Wheatfield Gardens’ 12.5-acre glasshouse, where the company grows lettuce and medical hemp and researches and validates its patented Controlled Environment Agriculture technologies. <span class='image-credits'>Dan Cappellazzo</span>

Wheatfield Gardens grows its business with a forward-thinking greenhouse

Most produce at the grocery store travels thousands of miles from where it’s grown, racking up carbon emissions while losing flavor. Starting just after Thanksgiving, however, customers at 11 local Wegmans stores will be able to pick up hydroponic lettuce grown just half an hour outside of Buffalo in Wheatfield, N.Y. The brand, Buffalo’s Best Lettuce, will be produced by Wheatfield Gardens in an innovative greenhouse that was recently invited to join NYSERDA’s new ECO Incubator.

“It’s kind of a pilot program, and if it works out [at these locations] they might roll it out to all 98 stores on the East Coast here,” said Paal Elfstrum, the founder of Wheatfield Gardens.

Elfstrum is no stranger to entrepreneurship. After 10 years of working for Pfizer, he left to co-found his own pharmaceutical company. He had learned a lot, but had also grown frustrated.

“I've always wanted to innovate a business and take what I was doing and look to improve on it. I felt like that kind of thing was somewhat stifled in a big corporation,” he said. He and his co-founders created Slate Pharmaceuticals, so named because “we wiped the slate clean and started new.” They encouraged creative input from all their employees, regardless of official rank. Elfstrum said that the approach paid off; a product they developed that delivered testosterone by subcutaneous injection is still in use today.

The jump from successful pharmaceutical company to greenhouse farming seemed natural to him.

“[Slate] was a lot more fun, it was innovative, and kind of cutting edge, and that's how I modeled my entrepreneur career after that. I'm always looking for industries that are in need of more efficient ways or more sustainable ways of doing things,” he said. In the late 1990s and early 2000s, budding research into phytochemicals caught his attention. For example, he said, “there’s increasing evidence that tobacco plants can carry vaccines and replicate them in their tissue, and then it can be extracted from it.”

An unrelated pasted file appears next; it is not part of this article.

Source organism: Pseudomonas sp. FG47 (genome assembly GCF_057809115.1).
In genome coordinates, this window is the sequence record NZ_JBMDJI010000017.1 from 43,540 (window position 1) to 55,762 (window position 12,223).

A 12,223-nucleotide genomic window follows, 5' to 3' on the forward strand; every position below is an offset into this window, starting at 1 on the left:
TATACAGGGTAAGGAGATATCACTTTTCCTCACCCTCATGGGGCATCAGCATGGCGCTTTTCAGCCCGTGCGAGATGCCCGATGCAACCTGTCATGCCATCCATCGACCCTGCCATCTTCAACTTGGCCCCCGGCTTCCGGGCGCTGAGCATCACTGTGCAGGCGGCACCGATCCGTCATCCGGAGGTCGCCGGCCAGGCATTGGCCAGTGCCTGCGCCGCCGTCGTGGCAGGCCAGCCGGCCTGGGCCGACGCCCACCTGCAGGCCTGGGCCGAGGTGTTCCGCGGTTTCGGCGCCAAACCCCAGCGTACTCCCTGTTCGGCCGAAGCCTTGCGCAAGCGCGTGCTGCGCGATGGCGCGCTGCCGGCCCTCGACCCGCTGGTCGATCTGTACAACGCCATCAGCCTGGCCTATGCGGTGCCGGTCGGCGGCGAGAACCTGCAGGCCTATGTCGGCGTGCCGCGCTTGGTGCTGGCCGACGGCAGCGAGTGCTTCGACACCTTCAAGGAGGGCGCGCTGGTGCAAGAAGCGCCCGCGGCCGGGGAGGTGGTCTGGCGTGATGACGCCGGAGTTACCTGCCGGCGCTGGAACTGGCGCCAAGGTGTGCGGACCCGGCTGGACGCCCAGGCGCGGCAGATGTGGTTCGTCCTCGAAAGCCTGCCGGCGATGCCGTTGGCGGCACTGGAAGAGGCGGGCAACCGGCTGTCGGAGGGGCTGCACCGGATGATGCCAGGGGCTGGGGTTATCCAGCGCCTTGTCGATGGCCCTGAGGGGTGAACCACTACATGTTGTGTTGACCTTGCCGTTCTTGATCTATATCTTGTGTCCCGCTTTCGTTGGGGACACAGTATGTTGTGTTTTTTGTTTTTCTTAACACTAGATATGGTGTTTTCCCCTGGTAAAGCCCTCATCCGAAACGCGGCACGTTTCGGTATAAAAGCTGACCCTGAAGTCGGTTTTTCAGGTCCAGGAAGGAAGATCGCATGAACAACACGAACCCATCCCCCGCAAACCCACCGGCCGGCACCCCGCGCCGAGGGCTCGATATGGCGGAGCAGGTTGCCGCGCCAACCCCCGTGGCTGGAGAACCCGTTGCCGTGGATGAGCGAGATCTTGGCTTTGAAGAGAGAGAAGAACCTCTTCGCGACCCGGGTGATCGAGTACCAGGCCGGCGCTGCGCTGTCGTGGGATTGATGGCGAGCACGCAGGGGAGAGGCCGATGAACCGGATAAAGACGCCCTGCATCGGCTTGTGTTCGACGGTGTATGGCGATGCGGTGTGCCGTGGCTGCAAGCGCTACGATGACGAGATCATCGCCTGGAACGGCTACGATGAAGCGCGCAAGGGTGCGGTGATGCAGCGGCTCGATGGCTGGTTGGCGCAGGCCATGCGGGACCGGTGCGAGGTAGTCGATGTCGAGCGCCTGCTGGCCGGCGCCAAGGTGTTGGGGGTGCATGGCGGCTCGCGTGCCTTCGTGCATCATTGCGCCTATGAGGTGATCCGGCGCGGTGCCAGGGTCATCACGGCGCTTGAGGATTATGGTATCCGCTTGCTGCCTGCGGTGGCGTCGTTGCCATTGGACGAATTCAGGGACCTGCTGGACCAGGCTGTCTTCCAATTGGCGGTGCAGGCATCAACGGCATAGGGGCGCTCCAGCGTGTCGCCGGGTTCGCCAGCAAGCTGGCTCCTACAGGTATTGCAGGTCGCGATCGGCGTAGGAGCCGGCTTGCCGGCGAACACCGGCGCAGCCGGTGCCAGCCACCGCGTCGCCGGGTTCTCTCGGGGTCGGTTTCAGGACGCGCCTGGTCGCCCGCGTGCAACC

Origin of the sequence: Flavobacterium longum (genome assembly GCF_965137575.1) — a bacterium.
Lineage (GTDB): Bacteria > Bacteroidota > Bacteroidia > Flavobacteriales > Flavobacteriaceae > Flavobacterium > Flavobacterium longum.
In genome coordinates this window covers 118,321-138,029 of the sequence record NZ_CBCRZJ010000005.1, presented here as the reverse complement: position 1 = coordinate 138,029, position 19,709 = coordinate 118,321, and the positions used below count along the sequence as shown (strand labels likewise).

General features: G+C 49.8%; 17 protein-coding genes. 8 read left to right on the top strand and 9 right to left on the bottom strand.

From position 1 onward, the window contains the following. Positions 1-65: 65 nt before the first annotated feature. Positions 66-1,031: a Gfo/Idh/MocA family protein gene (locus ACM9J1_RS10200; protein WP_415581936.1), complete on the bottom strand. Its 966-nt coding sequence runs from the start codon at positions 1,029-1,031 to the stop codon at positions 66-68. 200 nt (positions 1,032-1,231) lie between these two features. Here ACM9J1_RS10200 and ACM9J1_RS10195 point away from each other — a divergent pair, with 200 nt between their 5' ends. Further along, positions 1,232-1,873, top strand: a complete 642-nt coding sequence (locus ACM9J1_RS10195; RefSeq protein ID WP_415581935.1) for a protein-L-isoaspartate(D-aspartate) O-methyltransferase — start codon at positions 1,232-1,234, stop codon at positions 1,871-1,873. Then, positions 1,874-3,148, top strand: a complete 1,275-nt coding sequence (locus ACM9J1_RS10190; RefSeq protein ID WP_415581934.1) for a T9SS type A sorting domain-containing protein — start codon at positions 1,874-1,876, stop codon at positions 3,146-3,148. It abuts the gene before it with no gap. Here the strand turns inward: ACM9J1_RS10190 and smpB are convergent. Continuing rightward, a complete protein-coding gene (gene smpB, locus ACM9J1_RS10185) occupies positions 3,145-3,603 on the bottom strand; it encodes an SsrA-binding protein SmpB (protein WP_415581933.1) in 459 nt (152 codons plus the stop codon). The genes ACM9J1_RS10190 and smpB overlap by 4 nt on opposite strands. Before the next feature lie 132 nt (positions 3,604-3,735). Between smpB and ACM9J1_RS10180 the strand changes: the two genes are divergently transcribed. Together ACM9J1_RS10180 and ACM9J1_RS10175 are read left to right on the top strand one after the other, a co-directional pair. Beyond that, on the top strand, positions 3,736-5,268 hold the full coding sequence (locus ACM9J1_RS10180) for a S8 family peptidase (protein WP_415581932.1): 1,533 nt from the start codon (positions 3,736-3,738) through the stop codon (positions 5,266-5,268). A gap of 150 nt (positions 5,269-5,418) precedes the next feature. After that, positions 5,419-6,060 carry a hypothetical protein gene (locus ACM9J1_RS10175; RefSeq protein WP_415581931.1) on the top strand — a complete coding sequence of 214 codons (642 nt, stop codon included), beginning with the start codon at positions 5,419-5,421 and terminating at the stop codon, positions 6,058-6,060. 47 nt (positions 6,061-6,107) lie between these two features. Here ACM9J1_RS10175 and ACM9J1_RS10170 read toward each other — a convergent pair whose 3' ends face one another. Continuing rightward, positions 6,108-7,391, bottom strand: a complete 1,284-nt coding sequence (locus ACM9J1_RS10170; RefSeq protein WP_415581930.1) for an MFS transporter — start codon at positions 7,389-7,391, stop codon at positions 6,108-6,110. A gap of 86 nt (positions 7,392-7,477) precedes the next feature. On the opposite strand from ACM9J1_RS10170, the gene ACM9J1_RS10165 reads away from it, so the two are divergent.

He realized that scaling up production would require efficient controlled-environment growing methods. “You would never synthesize pharmaceutical material outside of a cleanroom, so it didn't make sense to me to grow plants outside that would eventually become medicine. So that's when I got into the greenhouse business, because it’s a semi-closed environment that you can control, and I just saw the inefficiencies of the current technology that is very good for growing tomatoes and cucumbers and things, but for growing phytochemicals, or phytopharmaceuticals, was not ideal.”

Read about how Launch NY’s Emerging Cleantech Opportunity Incubator is helping Wheatfield Gardens with its cleantech initiatives here.

Wheatfield caught his attention for a couple of reasons. Elfstrum explained that the climate was ideal for greenhouse growing, neither too hot nor too humid, and north of the snow belt with its threat of heavy roof loads. The most enticing factor, however, was that a greenhouse was already waiting. A power company had built one in the 1990s in order to comply with a regulation that required it to dispose of the excess heat produced by power generation, but had abandoned it by 2012.

“To build a greenhouse from scratch is incredibly capital-intensive and requires a tremendous amount of permitting,” Elfstrum said. The abandoned greenhouse already had necessary installations in place, providing a shortcut. “So that’s why we came to Western New York, and then Western New York just has an outstanding group of contractors that could help us rebuild this.” He cited National Maintenance and Modern Electric as his two biggest contractors that have helped to rehabilitate the facility.

The greenhouse is actually a complex of three enclosures linked by hallways. Its original purpose was to redirect waste heat from power generation; now that purpose is being fulfilled using modern technology. For instance, thermal energy can be used not only to heat the greenhouse, but also to cool it by driving a machine called an absorption chiller. Burning natural gas produces exhaust; through technology that didn’t exist in the 1990s, Wheatfield Gardens is able to clean the exhaust, producing food-grade CO2 that it then pumps through the greenhouse to supply its plants with carbon, increasing growth by as much as 30 percent.